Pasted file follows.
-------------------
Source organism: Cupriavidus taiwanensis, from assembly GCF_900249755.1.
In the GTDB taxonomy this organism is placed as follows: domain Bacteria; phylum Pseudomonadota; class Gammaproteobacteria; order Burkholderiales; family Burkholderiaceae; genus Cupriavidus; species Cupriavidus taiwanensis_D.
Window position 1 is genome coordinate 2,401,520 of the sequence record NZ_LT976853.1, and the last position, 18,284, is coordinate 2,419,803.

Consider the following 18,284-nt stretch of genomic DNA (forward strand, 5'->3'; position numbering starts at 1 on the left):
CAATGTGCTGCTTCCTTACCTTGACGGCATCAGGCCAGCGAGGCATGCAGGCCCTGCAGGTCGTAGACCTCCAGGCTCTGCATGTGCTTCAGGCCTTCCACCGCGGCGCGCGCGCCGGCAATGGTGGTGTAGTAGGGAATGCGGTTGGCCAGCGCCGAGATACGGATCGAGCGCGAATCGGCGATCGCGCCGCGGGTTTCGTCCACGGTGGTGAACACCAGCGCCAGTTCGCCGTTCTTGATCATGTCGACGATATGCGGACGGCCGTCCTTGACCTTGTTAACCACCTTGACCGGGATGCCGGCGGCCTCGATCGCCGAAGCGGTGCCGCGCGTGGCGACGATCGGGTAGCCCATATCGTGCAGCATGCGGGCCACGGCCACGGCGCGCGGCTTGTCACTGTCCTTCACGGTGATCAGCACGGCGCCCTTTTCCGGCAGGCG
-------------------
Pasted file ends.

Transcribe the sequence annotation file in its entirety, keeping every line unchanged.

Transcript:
Source organism: Cupriavidus taiwanensis, from assembly GCF_900249755.1.
In the GTDB taxonomy this organism is placed as follows: domain Bacteria; phylum Pseudomonadota; class Gammaproteobacteria; order Burkholderiales; family Burkholderiaceae; genus Cupriavidus; species Cupriavidus taiwanensis_D.
Window position 1 is genome coordinate 2,401,520 of the sequence record NZ_LT976853.1, and the last position, 18,284, is coordinate 2,419,803.

Consider the following 18,284-nt stretch of genomic DNA (forward strand, 5'->3'; position numbering starts at 1 on the left):
CAATGTGCTGCTTCCTTACCTTGACGGCATCAGGCCAGCGAGGCATGCAGGCCCTGCAGGTCGTAGACCTCCAGGCTCTGCATGTGCTTCAGGCCTTCCACCGCGGCGCGCGCGCCGGCAATGGTGGTGTAGTAGGGAATGCGGTTGGCCAGCGCCGAGATACGGATCGAGCGCGAATCGGCGATCGCGCCGCGGGTTTCGTCCACGGTGGTGAACACCAGCGCCAGTTCGCCGTTCTTGATCATGTCGACGATATGCGGACGGCCGTCCTTGACCTTGTTAACCACCTTGACCGGGATGCCGGCGGCCTCGATCGCCGAAGCGGTGCCGCGCGTGGCGACGATCGGGTAGCCCATATCGTGCAGCATGCGGGCCACGGCCACGGCGCGCGGCTTGTCACTGTCCTTCACGGTGATCAGCACGGCGCCCTTTTCCGGCAGGCG